AURORA | Thanks to an increase in car purchases by Aurora residents, city sales tax revenues are back to pre-recession levels, city budget officials said at an Aurora City Council meeting April 20.
That means the 2014 city budget could be balanced without any cuts and the city has an extra $7.4 million available for one-time expenses.
The city received $135 million from sales tax revenues in 2012, above the $126 million the city received in 2008, which was the city’s best sales tax revenue year before the economic recession hit and sales tax revenues took a steep fall.
The bump in sales tax revenues comes primarily from a growth in auto use taxes, which are the taxes that Aurora residents pay to the city whenever they purchase a car at any dealership in the state.
In 2012, the city received $12.7 million in auto use tax revenues, a 20-percent increase over 2011, said Jason Batchelor, the city’s finance director.
Auto use taxes continued to increase through the first quarter of 2013. They were up 5.5 percent over the first quarter of 2012, according to a budget presentation.
Batchelor said the increase might be because Aurora residents who needed a car but couldn’t afford one during the recession are buying cars now.
But he said he expects the growth in auto use taxes to taper off later this year and in 2015 and 2016.
“You don’t see that rapid growth sustained over a long period of time,” he said.
Batchelor said infrastructure technology companies were buying large servers and large computer installations last year, which also contributed to the city’s overall increase in sales tax revenue.
The city earned $1.5 million in 2012 from taxpayers in the IT industry, while it usually expects about $300,000 annually from that group, Batchelor said.
“That’s a sizeable increase. We aren’t sure if that was pent-up demand for things that during that recession hadn’t been done … but we see this as sort of an anomaly,” he said.
The increase in sales tax revenues means that the city might not have to make any cuts to balance the 2014 budget, which would be the first time in about a decade that the city wouldn’t need to reduce planned spending, Batchelor said.
Preliminary budget estimates in 2012 predicted that the city would need to cut about $3.5 million in 2014.
Extra sales tax revenue also means that the city has $7.4 million for one-time expenses.
City council members said at their April 20 meeting they’re considering spending the money on transportation projects related to the Regional Transportation District’s Interstate 225 FasTracks light rail line or other road and infrastructure projects. They’ll decide which projects to fund within the next six months, Aurora Mayor Steve Hogan said.
Projects related to the I-225 light rail line include: $2 million to brand RTD’s East Colfax Avenue light rail station bridge and make it more aesthetically appealing for visitors traveling to the Anschutz Medical Campus; $1.75 million for more decorative chain fencing instead of RTD’s standard chainlink fencing at light rail stations; $270,000 for public art at three light rail stations; and $200,000 for upgrades to lighting, signage, bike storage and walking paths at six light rail stations.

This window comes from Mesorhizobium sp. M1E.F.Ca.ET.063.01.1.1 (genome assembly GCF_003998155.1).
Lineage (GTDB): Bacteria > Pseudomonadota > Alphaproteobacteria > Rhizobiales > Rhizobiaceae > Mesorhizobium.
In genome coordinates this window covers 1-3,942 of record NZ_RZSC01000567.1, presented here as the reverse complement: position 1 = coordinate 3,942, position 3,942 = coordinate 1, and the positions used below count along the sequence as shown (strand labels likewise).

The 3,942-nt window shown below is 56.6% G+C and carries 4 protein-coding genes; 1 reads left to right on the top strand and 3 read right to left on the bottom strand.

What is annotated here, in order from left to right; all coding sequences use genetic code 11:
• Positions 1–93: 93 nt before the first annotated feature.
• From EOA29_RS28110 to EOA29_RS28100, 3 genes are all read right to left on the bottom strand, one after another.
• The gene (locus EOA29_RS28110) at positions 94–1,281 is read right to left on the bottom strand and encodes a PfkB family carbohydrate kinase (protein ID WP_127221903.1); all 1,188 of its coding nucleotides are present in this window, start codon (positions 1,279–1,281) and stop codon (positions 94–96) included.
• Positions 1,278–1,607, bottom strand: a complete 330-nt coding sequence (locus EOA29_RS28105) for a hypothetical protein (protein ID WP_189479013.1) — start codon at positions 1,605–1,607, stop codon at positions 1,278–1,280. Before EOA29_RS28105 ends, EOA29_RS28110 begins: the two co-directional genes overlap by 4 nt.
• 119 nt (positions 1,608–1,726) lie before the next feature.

Hogan said at the meeting he’d rather not see all the extra taxes go toward light rail line
“If we tie up $7.4 million we’ve got a whole host of other projects throughout the city that we’re not going to be able to address,” Hogan said.
Those include the infrastructure improvements throughout the city such as road widening, median improvements, new turn lanes and new sidewalks and bike paths.
Councilman Bob Broom said he’d like to see the city spend money on improving streets.
“We’ve been skimping on street maintenance for the last six years and the quality of our pavement has gone down,” he said. “When you put money into streets early, it’s a lot cheaper to maintain them.”
While council members are excited to have some extra cash this year, Batchelor is quick to caution that another economic downturn could be looming.
Economic downturns usually happen once every decade, he said, and the city still doesn’t know how it’ll be effected by federal sequestration cuts.
“It’s my job to remind everybody that the economy doesn’t just always go up, it does go down,” he said.
If Buckley Air Force base employees are forced to take furlough days because of sequestration cuts, that could have a negative impact on the city’s tax revenue. Some of military employee paychecks end up in Aurora’s general fund.
Over the next few months the city will focus on boosting its sales tax revenue even more by trying to attract big-name retailers to Aurora like Whole Foods. Marijuana sales taxes could help, too, if the city allows commercial marijuana retailers within its limits.
Overall, the city is in good financial shape, Batchelor said.
“We’re glad our sales tax revenues are doing well and the good financial position we find ourselves in, without raising taxes, is because of good management,” he said.
Reach reporter Sara Castellanos at 720-449-9036 or [email protected]